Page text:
What are acyclovir tablets or capsules?
ACYCLOVIR (Zovirax®) treats certain types of viral infections, specifically herpes infections. Acyclovir will not cure herpes infections; it will help the sores heal faster and help to relieve the pain or discomfort. Sometimes acyclovir is given to help prevent the infection from coming back. Acyclovir also treats shingles and chickenpox infections. Generic acyclovir tablets and capsules are available.
What should my health care professional know before I take acyclovir?
They need to know if you have any of these conditions:
•an unusual or allergic reaction to acyclovir, ganciclovir, valacyclovir, valganciclovir, other medicines, foods, dyes, or preservatives
•pregnant or trying to get pregnant
How should I take this medicine?
Take acyclovir tablets or capsules by mouth. Follow the directions on the prescription label. Swallow whole with a full glass of water. You can take acyclovir with or without food. Take your doses at regular intervals. Do not take your medicine more often than directed. Finish the full course prescribed by your prescriber or health care professional even if you think your condition is better. Do not stop taking except on your prescriber's advice.
Contact your pediatrician or health care professional regarding the use of this medicine in children. Special care may be needed.
What if I miss a dose?
If you miss a dose, take it as soon as you can. If it is almost time for your next dose, take only that dose. Do not take double or extra doses.
What drug(s) may interact with acyclovir?
Tell your prescriber or health care professional about all other medicines you are taking, including non-prescription medicines, nutritional supplements, or herbal products. Also tell your prescriber or health care professional if you are a frequent user of drinks with caffeine or alcohol, if you smoke, or if you use illegal drugs. These may affect the way your medicine works. Check with your health care professional before stopping or starting any of your medicines.
What side effects may I notice from taking acyclovir?
The side effects you may notice from acyclovir depend upon the dose you are taking and the infection being treated; not all side effects occur in every patient.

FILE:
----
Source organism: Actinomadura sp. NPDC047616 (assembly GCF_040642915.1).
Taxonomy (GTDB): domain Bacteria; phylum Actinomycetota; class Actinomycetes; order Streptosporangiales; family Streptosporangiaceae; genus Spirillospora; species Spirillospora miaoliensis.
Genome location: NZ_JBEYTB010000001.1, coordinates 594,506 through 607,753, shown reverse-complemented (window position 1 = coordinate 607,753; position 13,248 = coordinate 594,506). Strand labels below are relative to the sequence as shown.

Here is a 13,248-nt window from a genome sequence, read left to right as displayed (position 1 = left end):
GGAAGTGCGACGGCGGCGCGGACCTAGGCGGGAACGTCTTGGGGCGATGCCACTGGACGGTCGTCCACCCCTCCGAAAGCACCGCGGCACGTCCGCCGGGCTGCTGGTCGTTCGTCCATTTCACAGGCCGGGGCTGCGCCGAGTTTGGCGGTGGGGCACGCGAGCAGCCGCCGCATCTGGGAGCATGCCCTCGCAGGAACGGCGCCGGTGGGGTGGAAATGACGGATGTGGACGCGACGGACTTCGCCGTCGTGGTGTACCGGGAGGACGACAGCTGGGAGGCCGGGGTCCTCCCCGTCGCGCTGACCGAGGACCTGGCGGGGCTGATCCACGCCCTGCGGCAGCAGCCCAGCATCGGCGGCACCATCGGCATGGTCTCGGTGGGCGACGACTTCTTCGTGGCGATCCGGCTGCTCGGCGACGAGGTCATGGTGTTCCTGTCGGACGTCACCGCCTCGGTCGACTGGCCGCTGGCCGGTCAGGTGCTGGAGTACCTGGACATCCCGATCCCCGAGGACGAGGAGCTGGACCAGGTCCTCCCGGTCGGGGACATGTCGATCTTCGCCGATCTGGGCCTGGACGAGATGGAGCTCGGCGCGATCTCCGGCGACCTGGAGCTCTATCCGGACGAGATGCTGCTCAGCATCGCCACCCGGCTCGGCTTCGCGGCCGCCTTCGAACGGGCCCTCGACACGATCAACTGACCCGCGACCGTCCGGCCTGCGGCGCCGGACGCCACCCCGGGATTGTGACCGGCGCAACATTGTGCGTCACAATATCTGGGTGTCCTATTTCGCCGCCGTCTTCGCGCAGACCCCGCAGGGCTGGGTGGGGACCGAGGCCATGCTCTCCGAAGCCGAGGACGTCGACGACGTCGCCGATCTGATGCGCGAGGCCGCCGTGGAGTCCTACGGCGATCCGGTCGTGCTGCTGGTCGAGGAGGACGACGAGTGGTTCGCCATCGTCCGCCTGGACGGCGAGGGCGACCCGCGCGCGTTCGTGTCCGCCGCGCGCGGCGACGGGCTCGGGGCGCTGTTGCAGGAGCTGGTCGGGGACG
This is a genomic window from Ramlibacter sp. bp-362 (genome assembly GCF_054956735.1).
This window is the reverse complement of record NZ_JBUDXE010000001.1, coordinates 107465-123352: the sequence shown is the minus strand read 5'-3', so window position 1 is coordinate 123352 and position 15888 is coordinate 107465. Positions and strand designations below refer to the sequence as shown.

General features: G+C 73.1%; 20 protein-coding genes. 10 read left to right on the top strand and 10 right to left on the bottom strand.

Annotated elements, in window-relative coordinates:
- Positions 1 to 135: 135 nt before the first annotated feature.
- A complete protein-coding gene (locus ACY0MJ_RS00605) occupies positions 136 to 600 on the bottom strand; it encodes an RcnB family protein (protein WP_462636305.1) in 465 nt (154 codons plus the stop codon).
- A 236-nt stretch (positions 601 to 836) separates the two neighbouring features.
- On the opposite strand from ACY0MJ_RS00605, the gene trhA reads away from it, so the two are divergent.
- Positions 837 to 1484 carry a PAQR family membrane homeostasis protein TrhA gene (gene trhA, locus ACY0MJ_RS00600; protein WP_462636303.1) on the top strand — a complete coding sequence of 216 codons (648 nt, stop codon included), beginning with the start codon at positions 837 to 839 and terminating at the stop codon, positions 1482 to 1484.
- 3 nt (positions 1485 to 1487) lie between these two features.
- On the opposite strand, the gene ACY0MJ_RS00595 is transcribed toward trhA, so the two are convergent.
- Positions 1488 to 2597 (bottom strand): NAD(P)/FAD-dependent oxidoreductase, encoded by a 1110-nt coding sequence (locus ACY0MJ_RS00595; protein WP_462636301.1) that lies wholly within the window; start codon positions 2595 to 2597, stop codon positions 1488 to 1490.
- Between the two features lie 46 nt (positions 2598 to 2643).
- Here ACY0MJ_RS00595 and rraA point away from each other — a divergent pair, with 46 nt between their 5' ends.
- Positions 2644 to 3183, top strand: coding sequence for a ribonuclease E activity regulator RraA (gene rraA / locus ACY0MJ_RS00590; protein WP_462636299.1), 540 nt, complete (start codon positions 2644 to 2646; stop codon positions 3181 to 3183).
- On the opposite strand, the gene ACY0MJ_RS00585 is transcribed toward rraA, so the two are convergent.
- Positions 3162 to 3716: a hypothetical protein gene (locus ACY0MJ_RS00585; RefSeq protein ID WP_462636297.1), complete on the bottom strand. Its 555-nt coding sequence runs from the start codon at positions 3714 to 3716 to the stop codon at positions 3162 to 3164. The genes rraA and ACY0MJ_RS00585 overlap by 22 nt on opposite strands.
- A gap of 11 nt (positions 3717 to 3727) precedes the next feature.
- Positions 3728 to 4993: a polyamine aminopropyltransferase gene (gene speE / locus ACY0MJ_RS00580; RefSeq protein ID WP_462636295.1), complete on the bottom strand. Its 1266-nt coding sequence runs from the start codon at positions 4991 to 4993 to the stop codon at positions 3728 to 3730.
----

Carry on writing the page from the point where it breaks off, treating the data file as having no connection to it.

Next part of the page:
Side effects that you should report to your prescriber or health care professional as soon as possible:
•confusion or hallucinations (i.e., seeing things that are not there)
•redness, blistering, peeling or loosening of the skin, including inside the mouth
•reduced amount of urine passed
•skin rash or hives
•unusual weakness or tiredness
Side effects that usually do not require medical attention (report to your prescriber or health care professional if they continue or are bothersome):
•increased sensitivity to the sun
•loss of appetite
What should I watch for while taking acyclovir?
Tell your prescriber or health care professional if your symptoms do not improve after 1 week.
Make sure to drink plenty of water or fluids while taking acyclovir to help prevent side effects.
Even though you are taking acyclovir, you can still pass herpes or chickenpox to another person.
Acyclovir works best when taken very early in the course of an infection. Begin treatment at the first signs of infection (such as tingling, itching, or pain in the affected area).
Genital herpes is a sexually transmitted disease. Taking acyclovir will not stop your sexual partner from getting the infection. Do not have sex if you have an active herpes infection; you can use a condom during sex, but this is not foolproof.
Where can I keep my medicine?
Keep out of the reach of children in a container that small children cannot open.
Store at room temperature between 15° and 25°C (59° and 77°F). Protect from light and moisture. Throw away any unused medicine after the expiration date.